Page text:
Andry’s pigs were fat and contented even though they were fed only once a day with his own feed formulation. The pigs did not get excited when visitors arrive. They were relaxed on their comfortable beds, albeit the piglets were playful, some burrowing in the bedding. Andry explained that by burrowing in the bedding, both the piglets and the mature ones get the minerals they needed for their good health.  Hence, no need for injecting or vaccinating the pigs with veterinary drugs.  Instead of antibiotics, Andry used in his own feed formulation the various fermented extracts that he and his wife Joji concocted.

His feed formulation: for every 100 kilos of rice bran, he added 50 kilos of cracked yellow corn, 10 kilos of soya meal (5 kilos if for young pigs), 5 kilos copra meal and 3 kilos salt. To these, he also added 2 to 3 liters of fermented fruit juice and plant juice, 2 liters of fish amino acid, and one liter each of oriental herbal nutrient and lactic acid bacteria serum. He also mixed in 2 to 3 kilos of powdered coconut shell charcoal to help prevent diarrhea.

During that time, Andry’s feed costs only 15 pesos/kilo compared to the usual 27 pesos/kilo of the commercial feeds in the market. That was the reason why his cost of production per kilo live weight was a third less than the cost of commercial formulations.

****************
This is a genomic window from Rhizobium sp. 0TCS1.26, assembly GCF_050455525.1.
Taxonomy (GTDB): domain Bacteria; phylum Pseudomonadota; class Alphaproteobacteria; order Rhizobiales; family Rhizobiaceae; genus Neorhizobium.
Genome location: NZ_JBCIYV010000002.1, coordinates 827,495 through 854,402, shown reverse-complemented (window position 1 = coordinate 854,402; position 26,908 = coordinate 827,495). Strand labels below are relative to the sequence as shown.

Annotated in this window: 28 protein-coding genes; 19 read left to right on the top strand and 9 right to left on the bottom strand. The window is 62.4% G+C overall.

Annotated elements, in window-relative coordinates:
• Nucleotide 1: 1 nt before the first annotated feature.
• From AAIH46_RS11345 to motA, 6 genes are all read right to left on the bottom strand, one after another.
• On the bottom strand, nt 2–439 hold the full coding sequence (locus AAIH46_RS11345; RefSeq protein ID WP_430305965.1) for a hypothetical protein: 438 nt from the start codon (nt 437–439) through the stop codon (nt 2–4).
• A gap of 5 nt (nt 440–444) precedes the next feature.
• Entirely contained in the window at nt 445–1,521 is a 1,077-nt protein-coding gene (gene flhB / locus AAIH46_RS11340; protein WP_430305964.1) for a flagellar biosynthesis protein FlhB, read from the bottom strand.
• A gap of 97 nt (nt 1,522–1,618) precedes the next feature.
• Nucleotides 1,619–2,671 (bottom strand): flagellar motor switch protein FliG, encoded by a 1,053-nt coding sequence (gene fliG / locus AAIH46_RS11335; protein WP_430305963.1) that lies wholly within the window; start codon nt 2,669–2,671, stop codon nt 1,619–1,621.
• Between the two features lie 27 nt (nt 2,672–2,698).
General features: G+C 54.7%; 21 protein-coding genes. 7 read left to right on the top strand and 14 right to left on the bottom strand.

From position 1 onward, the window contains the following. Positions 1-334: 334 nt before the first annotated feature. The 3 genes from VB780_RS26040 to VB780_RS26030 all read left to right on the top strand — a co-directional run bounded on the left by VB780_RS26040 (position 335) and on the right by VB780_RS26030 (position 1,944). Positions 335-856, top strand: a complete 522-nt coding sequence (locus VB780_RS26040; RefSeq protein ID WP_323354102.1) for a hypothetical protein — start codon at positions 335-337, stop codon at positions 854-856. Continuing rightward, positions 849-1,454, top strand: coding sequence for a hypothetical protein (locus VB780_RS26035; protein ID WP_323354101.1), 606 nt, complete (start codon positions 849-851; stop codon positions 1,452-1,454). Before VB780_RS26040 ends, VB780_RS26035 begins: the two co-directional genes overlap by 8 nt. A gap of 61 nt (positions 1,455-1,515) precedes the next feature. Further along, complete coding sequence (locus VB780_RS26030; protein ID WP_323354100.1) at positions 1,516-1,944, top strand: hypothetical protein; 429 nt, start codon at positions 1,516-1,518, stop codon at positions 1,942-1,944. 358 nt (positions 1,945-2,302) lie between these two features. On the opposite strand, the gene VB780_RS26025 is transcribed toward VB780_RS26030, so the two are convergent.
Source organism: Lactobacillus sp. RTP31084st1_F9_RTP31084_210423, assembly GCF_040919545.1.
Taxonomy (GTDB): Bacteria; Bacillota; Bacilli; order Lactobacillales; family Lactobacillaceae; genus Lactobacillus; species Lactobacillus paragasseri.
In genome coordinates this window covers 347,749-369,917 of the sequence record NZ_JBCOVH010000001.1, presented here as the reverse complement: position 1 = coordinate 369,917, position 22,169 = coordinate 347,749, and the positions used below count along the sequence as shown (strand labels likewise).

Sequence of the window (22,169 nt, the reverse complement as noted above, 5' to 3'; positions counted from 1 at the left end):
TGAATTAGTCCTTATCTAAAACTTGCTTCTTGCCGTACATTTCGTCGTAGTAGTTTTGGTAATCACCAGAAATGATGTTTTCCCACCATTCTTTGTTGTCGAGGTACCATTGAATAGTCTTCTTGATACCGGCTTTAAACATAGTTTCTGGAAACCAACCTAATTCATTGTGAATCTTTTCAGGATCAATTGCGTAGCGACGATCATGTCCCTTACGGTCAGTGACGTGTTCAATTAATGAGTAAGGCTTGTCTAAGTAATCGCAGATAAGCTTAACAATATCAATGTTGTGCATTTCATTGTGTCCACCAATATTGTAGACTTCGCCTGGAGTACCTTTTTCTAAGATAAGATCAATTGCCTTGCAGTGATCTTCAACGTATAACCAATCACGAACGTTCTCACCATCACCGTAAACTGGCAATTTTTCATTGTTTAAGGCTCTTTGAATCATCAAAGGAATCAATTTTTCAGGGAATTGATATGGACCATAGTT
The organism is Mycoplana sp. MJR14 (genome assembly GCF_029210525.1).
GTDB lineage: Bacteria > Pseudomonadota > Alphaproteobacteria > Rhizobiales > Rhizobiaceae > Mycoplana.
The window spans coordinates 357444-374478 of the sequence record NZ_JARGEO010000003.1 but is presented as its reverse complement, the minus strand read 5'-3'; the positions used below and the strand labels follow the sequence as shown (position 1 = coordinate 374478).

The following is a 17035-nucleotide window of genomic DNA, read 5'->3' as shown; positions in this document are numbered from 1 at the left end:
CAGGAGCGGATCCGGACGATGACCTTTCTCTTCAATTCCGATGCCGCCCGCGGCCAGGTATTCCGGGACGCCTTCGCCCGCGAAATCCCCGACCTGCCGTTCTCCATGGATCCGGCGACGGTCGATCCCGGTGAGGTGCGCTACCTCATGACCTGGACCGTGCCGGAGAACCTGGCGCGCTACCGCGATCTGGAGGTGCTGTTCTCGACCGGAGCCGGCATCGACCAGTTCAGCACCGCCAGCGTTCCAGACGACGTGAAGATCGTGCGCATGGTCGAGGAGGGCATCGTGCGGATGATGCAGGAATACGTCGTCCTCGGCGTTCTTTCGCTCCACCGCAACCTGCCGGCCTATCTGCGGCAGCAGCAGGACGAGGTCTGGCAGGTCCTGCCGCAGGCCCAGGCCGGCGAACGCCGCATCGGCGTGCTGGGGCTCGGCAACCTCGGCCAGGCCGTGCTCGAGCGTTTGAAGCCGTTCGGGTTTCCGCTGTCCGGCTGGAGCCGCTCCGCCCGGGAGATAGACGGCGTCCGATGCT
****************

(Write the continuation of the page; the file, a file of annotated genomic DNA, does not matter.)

Andry fed his pigs with his formulation at four o’clock in the afternoon. Those that are two to three months old were given a kilo while the bigger ones are fed 2.5 kilos each. Before that, at 3 p.m., the pigs were fed about a kilo each of green feeds that include what was usually known as Madre de Agua, ornamental peanut, Flemingia, Rensonii and many others. The more varied the green feed, the better because they contain different nutrients. Some have herbal attributes while others were high in protein and other nutrients. All these green forage crops were grown on the farm in combination with other crops.

It took about four to five months for the fatteners to reach market size of 80 kilos each. While Andry’s production cost was much lower than most other commercial hog growers, he sold his pork at P10 per kilo higher than the conventionally produced pork. He had no problem selling his pork in the supermarket owned by his family. He usually slaughtered 12 heads per week but he eventually doubled it due to increased demand for his naturally farmed pork.

Related links:

* * *

Comparative analysis on various farming techniques in the Philippines


Conventional: This system uses the commercially produced fertilizers, pesticides, fungicides, feeds, antibiotics, etc.

Organic:  This system uses organically produced fertilizers as the means of fertilizing the soil.  Pesticides and fungicides are also applied only when needed.

Natural:  This system brings the soil and environment back to its original form where nature works for the production of its needs.


Conventional: On horticulture, the first few years, profit is high.  But with the continued use of chemical inputs on commercial fertilizers, pesticides, and fungicides, the soil’s nutrients become degraded so that its profits goes down at the same time.  For livestock, profit is very slim due to high capitalization.

Organic: Profit can be high but can be eaten up by the high amount of inputs.